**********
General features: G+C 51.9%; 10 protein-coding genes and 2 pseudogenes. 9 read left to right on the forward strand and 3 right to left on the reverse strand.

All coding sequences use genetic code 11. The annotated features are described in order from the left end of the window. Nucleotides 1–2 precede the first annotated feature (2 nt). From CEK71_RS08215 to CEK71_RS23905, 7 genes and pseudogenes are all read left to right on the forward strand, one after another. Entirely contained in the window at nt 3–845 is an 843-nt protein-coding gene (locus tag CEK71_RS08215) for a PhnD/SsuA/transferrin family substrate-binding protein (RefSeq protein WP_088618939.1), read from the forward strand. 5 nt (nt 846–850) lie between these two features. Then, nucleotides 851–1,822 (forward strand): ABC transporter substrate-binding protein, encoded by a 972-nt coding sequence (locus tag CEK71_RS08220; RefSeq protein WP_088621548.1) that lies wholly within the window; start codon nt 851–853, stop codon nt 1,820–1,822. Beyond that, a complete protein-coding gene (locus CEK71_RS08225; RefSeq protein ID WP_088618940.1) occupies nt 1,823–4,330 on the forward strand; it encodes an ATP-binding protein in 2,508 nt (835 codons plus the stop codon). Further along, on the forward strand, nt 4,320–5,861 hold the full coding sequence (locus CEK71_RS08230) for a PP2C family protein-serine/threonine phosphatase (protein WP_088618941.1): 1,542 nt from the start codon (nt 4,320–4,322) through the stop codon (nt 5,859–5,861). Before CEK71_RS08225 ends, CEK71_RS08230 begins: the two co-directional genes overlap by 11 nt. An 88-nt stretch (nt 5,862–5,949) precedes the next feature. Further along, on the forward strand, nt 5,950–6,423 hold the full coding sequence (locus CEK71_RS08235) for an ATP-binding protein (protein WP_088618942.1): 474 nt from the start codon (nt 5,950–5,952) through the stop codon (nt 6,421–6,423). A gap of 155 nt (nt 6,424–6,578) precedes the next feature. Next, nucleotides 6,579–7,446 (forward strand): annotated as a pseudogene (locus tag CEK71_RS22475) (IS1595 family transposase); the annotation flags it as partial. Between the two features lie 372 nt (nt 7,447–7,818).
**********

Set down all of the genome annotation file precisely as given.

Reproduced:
General features: G+C 51.9%; 10 protein-coding genes and 2 pseudogenes. 9 read left to right on the forward strand and 3 right to left on the reverse strand.

All coding sequences use genetic code 11. The annotated features are described in order from the left end of the window. Nucleotides 1–2 precede the first annotated feature (2 nt). From CEK71_RS08215 to CEK71_RS23905, 7 genes and pseudogenes are all read left to right on the forward strand, one after another. Entirely contained in the window at nt 3–845 is an 843-nt protein-coding gene (locus tag CEK71_RS08215) for a PhnD/SsuA/transferrin family substrate-binding protein (RefSeq protein WP_088618939.1), read from the forward strand. 5 nt (nt 846–850) lie between these two features. Then, nucleotides 851–1,822 (forward strand): ABC transporter substrate-binding protein, encoded by a 972-nt coding sequence (locus tag CEK71_RS08220; RefSeq protein WP_088621548.1) that lies wholly within the window; start codon nt 851–853, stop codon nt 1,820–1,822. Beyond that, a complete protein-coding gene (locus CEK71_RS08225; RefSeq protein ID WP_088618940.1) occupies nt 1,823–4,330 on the forward strand; it encodes an ATP-binding protein in 2,508 nt (835 codons plus the stop codon). Further along, on the forward strand, nt 4,320–5,861 hold the full coding sequence (locus CEK71_RS08230) for a PP2C family protein-serine/threonine phosphatase (protein WP_088618941.1): 1,542 nt from the start codon (nt 4,320–4,322) through the stop codon (nt 5,859–5,861). Before CEK71_RS08225 ends, CEK71_RS08230 begins: the two co-directional genes overlap by 11 nt. An 88-nt stretch (nt 5,862–5,949) precedes the next feature. Further along, on the forward strand, nt 5,950–6,423 hold the full coding sequence (locus CEK71_RS08235) for an ATP-binding protein (protein WP_088618942.1): 474 nt from the start codon (nt 5,950–5,952) through the stop codon (nt 6,421–6,423). A gap of 155 nt (nt 6,424–6,578) precedes the next feature. Next, nucleotides 6,579–7,446 (forward strand): annotated as a pseudogene (locus tag CEK71_RS22475) (IS1595 family transposase); the annotation flags it as partial. Between the two features lie 372 nt (nt 7,447–7,818).